New CTV series 'Played' explores fraught lives of undercover police | iNFOnews | Thompson-Okanagan's News Source

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New CTV series 'Played' explores fraught lives of undercover police

Actors Vincent Walsh (right) as Moreland and Dwain Murpohy as Daniel are shown in a scene from the new CTV show "Played." THE CANADIAN PRESS/HO-Bell Media
September 30, 2013 - 2:00 AM

TORONTO - When Dwain Murphy excitedly talks about his part on the TV show "Played" — CTV's newest drama exploring the fraught lives of undercover cops — it's not hard to see the overlap in his work and his characters, or why he calls it a "perfect acting role."

"The show looks at how their jobs affect people," said Murphy, sitting on the patio of Toronto's Polson Pier in a break from shooting.

"It looks at how switching between all these characters and juggling all those moments of when they're undercover or not undercover ... trickle over to each other, and how you can see that you can lose a family from this job, and see those moments where you struggle to be a human being at the end of the day because you've seen someone shot to death and then you have to go home. It's all of that."

If it's an actor's goal to play as many different types as possible, then "Played" — billed as the first show in Canadian television to tackle the world of undercover police — is certainly an actor's dream. The characters they take on in undercover situations are even called "plays"; in effect, the show features actors playing actors.

"I mean, who can ask for a better job?" said Murphy, who is cast as magnetic right-hand man Daniel Price. "In the end, I get to play a DJ, I get to be a cop, in this episode I get to be a Brazilian drug lord — and these are all tools you can bring to create these characters that fits in the realm of the episode.

"There's no telling what characters we can play within a given episode — that's the amazing thing, you really get mini movies, not 13 episodes," he added.

"As opposed to other cop dramas that you've seen where you play one person, this series, every episode you play who you are," said Adam Butcher, who plays the hard-scrabble tough Jesse Calvert. "So sometimes you play a good guy; sometimes you pretend to be a bad guy. It's a really nice dichotomy of people you get to delve into."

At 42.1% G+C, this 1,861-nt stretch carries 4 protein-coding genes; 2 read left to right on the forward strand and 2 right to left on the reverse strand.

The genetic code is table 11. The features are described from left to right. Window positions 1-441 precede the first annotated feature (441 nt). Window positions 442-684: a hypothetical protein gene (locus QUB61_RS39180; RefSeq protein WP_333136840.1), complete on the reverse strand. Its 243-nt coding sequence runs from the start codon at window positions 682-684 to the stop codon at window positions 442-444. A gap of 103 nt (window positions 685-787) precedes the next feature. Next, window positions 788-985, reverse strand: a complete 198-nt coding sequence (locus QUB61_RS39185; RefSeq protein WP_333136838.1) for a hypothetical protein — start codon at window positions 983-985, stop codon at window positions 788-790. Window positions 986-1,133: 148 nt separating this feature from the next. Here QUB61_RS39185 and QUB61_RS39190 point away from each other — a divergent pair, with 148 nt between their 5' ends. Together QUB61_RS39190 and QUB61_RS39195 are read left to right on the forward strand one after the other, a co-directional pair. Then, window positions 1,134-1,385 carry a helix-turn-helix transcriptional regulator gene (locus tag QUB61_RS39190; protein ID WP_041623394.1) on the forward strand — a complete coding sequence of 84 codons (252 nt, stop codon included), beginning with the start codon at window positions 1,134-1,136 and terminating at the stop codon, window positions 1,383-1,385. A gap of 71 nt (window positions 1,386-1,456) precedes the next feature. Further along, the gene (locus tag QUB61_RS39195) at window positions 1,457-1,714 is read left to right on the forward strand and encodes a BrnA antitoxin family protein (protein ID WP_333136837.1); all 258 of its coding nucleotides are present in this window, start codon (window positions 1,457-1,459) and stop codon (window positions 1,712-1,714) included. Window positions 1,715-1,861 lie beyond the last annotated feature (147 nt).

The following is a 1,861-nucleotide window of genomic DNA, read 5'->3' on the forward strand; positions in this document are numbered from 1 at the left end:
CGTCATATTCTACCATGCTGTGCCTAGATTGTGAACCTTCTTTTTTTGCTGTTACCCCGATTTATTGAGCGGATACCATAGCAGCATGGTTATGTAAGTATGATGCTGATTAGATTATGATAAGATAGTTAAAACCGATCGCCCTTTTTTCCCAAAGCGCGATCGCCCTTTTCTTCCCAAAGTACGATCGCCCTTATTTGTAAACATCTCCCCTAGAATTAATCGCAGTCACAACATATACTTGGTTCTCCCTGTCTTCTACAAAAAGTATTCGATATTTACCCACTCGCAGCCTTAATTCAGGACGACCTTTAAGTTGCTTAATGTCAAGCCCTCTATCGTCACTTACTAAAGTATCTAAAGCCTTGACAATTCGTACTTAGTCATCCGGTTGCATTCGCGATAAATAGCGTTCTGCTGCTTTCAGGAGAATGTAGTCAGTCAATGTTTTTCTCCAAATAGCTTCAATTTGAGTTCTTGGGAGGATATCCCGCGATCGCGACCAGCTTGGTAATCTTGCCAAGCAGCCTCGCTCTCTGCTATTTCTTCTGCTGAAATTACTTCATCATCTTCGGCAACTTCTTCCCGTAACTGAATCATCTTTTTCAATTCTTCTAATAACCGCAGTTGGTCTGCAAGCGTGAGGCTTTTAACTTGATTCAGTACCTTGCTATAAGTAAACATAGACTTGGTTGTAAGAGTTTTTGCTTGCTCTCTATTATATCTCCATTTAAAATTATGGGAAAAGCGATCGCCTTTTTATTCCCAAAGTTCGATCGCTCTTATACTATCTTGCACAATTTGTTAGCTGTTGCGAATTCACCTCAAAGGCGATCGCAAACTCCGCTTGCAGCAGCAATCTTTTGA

In many ways, "Played" owes a debt to 2008's "Flashpoint" and 2010's "Rookie Blue," those rarest of homegrown shows whose popularity transcended Canada's borders and became popular in the U.S. Many of the same crew members, as well as producer John Calvert, are "Flashpoint" imports; creator and showrunner Greg Nelson had writing and producing credits on "Rookie Blue."

"The crew are phenomenal. Insofar of getting things done at the drop of a hat, it's like they all have telepathic minds," said Vincent Walsh, one of the show's stars who plays the reckless brooder Det. John Moreland. "With regards to the creators, they should hopefully get it right if they've done it enough times."

"'Flashpoint' was huge in the States, and I think this is going to go just as far, if not further, hopefully," added Butcher.

The cast credits CTV, which produced "Flashpoint" and will broadcast "Played," for allowing for the kind of high production values audiences are seeking.

"I feel like there's a lot of support, maybe now more than ever, for Canadian television," said Chandra West, who stars as unit chief Rebecca Ellis.

"I love that they are shooting Toronto for Toronto, and it looks amazing, and you're competing at the same level. So there is that support there because there's not a difference — it's not like you're going, 'Oh, I'm watching an American show, and now I'm watching a Canadian show.'

"You're watching a Canadian show that looks amazing and the quality is totally there, and at the end of the day that's what people want to watch, regardless of where it originated. ... I think you have to have that to be competitive."

For Murphy, the proof is in the pier, as the summer sun glints off Toronto's shimmering waterfront behind him while crowds of extras mill about.

"The beautiful thing about the Canadian market right now is that they're putting the money into the shows to make them way better," said Murphy, a veteran of Canadian TV after two seasons on "Degrassi: Junior High."

"We've come a long way in this industry over the last few years of funding shows and believing in our shows, and CTV is an amazing network for that.

"And it does gives us a leg up, when you're working on your own soil."

"Played" is set to premiere on CTV on Thursday at 10 p.m.

News from © The Canadian Press, 2013
The Canadian Press

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